Moyer now keeps his windows closed, but said that the smoke still seeps in through air-conditioning units. “And if you don’t get it from the street, then you get it from the ventilation system in the back [of the building],” he said. “[The smoke] comes from both sides no matter where you live.”

After so many years at the address, Moyer is now considering taking a drastic step. “I’m giving it a year,” he said. “After that I’ll have to leave, and we’ll be priced out of New York.”

Camille Turchel, who was “born and bred in Clinton,” bought her apartment in the same building more than 20 years ago. She keeps her window closed most days to avoid the smoke, and claimed patrons often “stand outside at midnight or 1 o’clock, talking loudly. They’re not very good neighbors.”

Both the World Health Organization and the American Lung Association recently released studies on waterpipe smoking based on hookahs using tobacco, which isn’t used in New York’s public hookah bars. The WHO reported that a typical hour of smoking a waterpipe results in more than a hundred times more smoke inhaled than from smoking a cigarette. The organizations also recommended that “waterpipes and waterpipe tobacco be subjected to the same regulations as cigarettes and other tobacco products,” and suggested that hookah use “be prohibited in public places consistent with bans on cigarette and other forms of tobacco smoking.”

In a March 20 letter from Community Board 4 to the State Liquor Authority, the board recommended denying Horus Too’s beer and wine license request “unless the following conditions, as agreed to by the applicant, are incorporated into the method of operation: Hours of operation will be from noon to midnight; no backyard use; no hookah use; no sidewalk use, and signs will be posted requesting quiet; French doors will be closed at 10 p.m. Sunday through Thursday, and at 11 p.m. on Friday and Saturdays.”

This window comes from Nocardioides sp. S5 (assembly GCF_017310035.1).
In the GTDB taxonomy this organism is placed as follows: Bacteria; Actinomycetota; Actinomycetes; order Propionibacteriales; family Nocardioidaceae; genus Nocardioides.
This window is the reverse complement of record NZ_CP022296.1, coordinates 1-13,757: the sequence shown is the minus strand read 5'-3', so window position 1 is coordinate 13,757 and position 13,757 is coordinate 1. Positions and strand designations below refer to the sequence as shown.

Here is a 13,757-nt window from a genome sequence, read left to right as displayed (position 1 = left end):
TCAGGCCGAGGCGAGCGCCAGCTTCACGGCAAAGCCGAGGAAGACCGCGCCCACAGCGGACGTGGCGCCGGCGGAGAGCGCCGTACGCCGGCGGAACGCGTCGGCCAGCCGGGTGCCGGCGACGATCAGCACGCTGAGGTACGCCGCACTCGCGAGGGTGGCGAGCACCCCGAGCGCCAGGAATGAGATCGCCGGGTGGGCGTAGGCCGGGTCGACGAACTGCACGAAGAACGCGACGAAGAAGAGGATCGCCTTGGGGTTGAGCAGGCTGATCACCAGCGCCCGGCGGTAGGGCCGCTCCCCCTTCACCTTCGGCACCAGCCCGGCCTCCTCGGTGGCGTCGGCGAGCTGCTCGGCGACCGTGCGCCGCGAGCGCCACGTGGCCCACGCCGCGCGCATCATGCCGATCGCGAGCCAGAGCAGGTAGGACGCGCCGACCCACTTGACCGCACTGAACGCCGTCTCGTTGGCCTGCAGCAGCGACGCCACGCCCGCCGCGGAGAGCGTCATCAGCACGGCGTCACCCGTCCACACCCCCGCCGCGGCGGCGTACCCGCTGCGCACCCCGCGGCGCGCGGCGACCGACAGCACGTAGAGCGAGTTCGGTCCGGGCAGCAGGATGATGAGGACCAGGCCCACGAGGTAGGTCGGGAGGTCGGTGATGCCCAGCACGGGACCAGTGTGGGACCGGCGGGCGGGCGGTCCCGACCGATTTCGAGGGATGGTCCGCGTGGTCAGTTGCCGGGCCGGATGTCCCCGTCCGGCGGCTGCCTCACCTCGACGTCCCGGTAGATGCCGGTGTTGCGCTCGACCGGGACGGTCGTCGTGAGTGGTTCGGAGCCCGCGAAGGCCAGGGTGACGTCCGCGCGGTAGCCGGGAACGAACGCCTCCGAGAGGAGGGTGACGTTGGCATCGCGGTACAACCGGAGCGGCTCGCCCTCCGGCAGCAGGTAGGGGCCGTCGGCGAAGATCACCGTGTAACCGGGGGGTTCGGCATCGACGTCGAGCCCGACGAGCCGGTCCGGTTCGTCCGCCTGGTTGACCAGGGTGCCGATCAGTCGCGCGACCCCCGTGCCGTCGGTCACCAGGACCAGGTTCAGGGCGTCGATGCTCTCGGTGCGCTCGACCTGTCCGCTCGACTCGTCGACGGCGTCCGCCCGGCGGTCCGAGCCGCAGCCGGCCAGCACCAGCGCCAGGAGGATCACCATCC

While a business owner is not legally obligated to follow the instructions of a community board, Moyer said that the owners willfully misrepresented their intentions. According to Moyer, when someone asked the owner at a meeting, “No hookahs, right?” he replied, “No, no, just good Mediterranean food.”

The restaurant is open until 4 a.m., despite the owners originally telling the board they would close at midnight. Moyer and Turchel also said that guests frequently spill out into the space’s back courtyard, the restaurant offers sidewalk seating and does not consistently close the front door, as requested by the board to mitigate noise and smoke.

“They’re trying to generate a business that’s really overflow onto the street,” said Danajean Cicerchi, who has lived on the second floor in the front of the building since 1982. She added that she’d like the restaurant to follow the agreement it made to the community board.

“We do all live in NYC and realize we have to coexist with businesses,” said John Owens, co-chairperson of Board 4’s Business Licenses and Permits Committee, which oversees liquor license applications. “We need to figure out how to better integrate them.”